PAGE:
Friday, June 15, 2012

A Reel 30

“All those moments will be lost in time, like tears in rain.”

1982 was a banner year for movies, with many significant films in the fantasy and sci-fi genre. This month marks the 30th anniversary of Sir Ridley Scott’s BLADE RUNNER
BLADE RUNNER was a loose adaptation of the novel “Do Androids Dream of Electric Sheep”, by Philip K. Dick. It is a sci-fi tale set in the future, where genetically engineered humans (robots) called replicants are featured prominently. The replicants are banned from Earth and relegated to off-world duties. Those who defy the ban and return to Earth are hunted down and “retired” by special police operatives known as “Blade Runners”. In Sir Scott’s film, the Blade Runner is Rick Deckard (Harrison Ford), who is called out of retirement to hunt down a few rouge robots.

The film was a visual landmark at the time. Perhaps inspired by METROPOLIS (1927), BLADE RUNNER depicted a breathtaking vision of 2019 Los Angeles; where the wealthy lived in a built-up environment, miles above the workers while soaring around in flying cars. Outside of the visuals, Sir Scott injected a noir-like atmosphere; it was basically a 1920’s detective/gumshoe tale set in a fantastic world. The film also carried heavy themes of man vs. machine, and the consequences of man’s creations reaching a bit too far.
Harrison Ford, who was coming off of great success in STAR WARS and RAIDERS OF THE LOST ARK, was not the first choice for the lead role. A long list, including Gene Hackman, Sean Connery, Jack Nicholson, Paul Newman, Clint Eastwood, Tommy Lee Jones, Arnold Schwarzenegger, Al Pacino, and Burt Reynolds was at first considered. Although BLADE RUNNER had a much different atmosphere and pacing from STAR WARS, Ford’s presence brought in sci-fi fans who may have been looking for another take at Han Solo.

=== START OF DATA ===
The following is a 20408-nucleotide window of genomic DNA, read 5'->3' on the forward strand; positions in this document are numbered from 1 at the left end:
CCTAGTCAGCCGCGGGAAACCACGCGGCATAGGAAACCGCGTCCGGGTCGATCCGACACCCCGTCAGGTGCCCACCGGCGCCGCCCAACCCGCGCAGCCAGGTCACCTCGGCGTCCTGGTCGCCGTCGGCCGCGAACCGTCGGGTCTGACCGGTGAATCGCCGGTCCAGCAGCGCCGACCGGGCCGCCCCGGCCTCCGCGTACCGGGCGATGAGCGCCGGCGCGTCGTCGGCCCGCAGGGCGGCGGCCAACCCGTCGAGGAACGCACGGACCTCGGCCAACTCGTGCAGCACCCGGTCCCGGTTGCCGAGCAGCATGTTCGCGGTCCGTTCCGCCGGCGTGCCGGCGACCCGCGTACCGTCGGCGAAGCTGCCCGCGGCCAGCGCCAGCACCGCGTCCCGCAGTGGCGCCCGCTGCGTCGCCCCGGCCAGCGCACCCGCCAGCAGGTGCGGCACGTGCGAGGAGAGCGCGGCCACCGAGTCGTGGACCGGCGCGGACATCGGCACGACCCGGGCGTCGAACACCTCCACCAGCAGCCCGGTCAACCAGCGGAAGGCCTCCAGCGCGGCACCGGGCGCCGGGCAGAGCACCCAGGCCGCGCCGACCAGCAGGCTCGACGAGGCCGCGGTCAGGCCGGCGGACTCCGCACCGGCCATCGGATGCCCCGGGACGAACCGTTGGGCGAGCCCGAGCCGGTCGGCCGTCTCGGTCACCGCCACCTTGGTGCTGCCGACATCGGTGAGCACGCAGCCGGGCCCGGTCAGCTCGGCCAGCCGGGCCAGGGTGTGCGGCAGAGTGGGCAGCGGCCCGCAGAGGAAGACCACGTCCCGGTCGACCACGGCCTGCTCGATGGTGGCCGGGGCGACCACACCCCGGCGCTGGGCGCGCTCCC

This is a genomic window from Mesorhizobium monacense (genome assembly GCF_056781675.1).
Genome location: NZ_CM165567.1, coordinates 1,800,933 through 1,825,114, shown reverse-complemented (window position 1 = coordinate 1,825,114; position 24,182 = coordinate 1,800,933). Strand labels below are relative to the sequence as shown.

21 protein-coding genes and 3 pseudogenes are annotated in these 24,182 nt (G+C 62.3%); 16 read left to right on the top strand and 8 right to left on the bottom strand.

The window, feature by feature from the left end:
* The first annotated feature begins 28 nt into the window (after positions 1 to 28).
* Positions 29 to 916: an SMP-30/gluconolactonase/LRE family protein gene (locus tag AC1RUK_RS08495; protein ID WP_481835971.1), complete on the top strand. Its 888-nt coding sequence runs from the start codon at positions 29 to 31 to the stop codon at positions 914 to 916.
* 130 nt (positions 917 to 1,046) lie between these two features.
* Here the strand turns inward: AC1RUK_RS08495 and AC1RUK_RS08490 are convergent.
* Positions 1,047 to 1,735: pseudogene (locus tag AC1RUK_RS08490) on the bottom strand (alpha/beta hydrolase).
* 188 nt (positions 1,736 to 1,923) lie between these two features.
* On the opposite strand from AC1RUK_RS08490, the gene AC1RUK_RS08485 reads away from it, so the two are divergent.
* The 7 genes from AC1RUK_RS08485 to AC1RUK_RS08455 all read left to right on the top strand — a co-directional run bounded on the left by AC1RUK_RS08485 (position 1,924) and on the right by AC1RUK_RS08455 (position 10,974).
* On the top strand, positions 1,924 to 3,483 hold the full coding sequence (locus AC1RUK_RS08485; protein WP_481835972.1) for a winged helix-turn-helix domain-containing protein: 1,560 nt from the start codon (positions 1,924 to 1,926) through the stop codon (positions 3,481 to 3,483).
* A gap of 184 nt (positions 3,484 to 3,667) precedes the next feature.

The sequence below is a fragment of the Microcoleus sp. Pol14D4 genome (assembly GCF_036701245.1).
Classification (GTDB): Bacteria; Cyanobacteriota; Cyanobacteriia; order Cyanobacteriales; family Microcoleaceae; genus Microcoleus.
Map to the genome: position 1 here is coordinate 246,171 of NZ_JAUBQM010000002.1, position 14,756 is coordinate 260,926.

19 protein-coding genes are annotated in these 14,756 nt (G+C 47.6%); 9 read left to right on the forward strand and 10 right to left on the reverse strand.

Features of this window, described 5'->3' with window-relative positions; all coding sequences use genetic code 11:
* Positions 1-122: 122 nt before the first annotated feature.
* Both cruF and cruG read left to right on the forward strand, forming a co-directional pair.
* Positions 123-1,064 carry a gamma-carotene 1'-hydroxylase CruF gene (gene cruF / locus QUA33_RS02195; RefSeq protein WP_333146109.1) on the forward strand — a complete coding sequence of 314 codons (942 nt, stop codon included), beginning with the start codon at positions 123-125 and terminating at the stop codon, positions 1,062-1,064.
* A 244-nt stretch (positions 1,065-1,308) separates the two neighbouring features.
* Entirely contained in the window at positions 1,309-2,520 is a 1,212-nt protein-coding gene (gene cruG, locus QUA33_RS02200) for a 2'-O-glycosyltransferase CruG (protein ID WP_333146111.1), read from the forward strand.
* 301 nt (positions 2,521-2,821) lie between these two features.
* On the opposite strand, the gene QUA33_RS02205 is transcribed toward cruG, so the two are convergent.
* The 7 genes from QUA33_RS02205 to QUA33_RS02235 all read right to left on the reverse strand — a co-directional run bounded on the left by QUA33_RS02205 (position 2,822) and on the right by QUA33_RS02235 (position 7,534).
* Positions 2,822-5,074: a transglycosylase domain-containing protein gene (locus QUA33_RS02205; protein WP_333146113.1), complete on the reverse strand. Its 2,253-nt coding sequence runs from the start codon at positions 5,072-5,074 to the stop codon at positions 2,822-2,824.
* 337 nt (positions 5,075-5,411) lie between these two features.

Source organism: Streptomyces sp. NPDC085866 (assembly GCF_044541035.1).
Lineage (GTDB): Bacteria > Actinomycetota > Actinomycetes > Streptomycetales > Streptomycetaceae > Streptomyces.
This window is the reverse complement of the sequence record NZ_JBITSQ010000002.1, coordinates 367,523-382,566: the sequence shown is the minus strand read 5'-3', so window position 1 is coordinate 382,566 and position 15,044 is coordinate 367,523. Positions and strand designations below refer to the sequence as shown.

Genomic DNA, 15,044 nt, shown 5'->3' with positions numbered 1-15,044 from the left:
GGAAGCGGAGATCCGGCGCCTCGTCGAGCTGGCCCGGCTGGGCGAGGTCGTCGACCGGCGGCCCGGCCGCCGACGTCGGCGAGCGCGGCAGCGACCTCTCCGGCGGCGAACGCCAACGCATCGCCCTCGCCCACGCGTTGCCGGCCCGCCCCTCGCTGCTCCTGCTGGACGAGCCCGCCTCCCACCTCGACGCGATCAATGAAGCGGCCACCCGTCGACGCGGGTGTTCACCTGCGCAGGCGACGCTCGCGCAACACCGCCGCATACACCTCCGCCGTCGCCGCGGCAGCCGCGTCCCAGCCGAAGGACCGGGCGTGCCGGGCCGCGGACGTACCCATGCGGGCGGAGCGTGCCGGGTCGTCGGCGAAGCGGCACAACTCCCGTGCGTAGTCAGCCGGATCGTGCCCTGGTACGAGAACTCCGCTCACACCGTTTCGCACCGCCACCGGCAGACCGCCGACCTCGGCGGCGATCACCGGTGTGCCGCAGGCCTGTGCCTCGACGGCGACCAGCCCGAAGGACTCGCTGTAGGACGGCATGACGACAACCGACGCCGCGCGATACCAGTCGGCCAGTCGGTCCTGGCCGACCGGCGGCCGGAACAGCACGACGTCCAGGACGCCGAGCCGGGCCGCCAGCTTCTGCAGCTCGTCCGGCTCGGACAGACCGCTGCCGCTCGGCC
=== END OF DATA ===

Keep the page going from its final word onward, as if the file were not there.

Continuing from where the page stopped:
This Blogger as never been the biggest fan of BLADE RUNNER. While nice to look at and full of strong ideas and concepts, the film has a trudging pace to it which tends to suck the energy off the screen. But outside of personal taste, BLADE RUNNER’s place in history is solid. Not only has it become a massive cult-favorite amongst sci-fi fans, but it has also been an inspiration to many films over the past 30 years which were looking to do something never seen before.

“Maybe in those last moments he loved life more than he ever had before. Not just his life - anybody's life; my life. All he'd wanted were the same answers the rest of us want. Where did I come from? Where am I going? How long have I got?”

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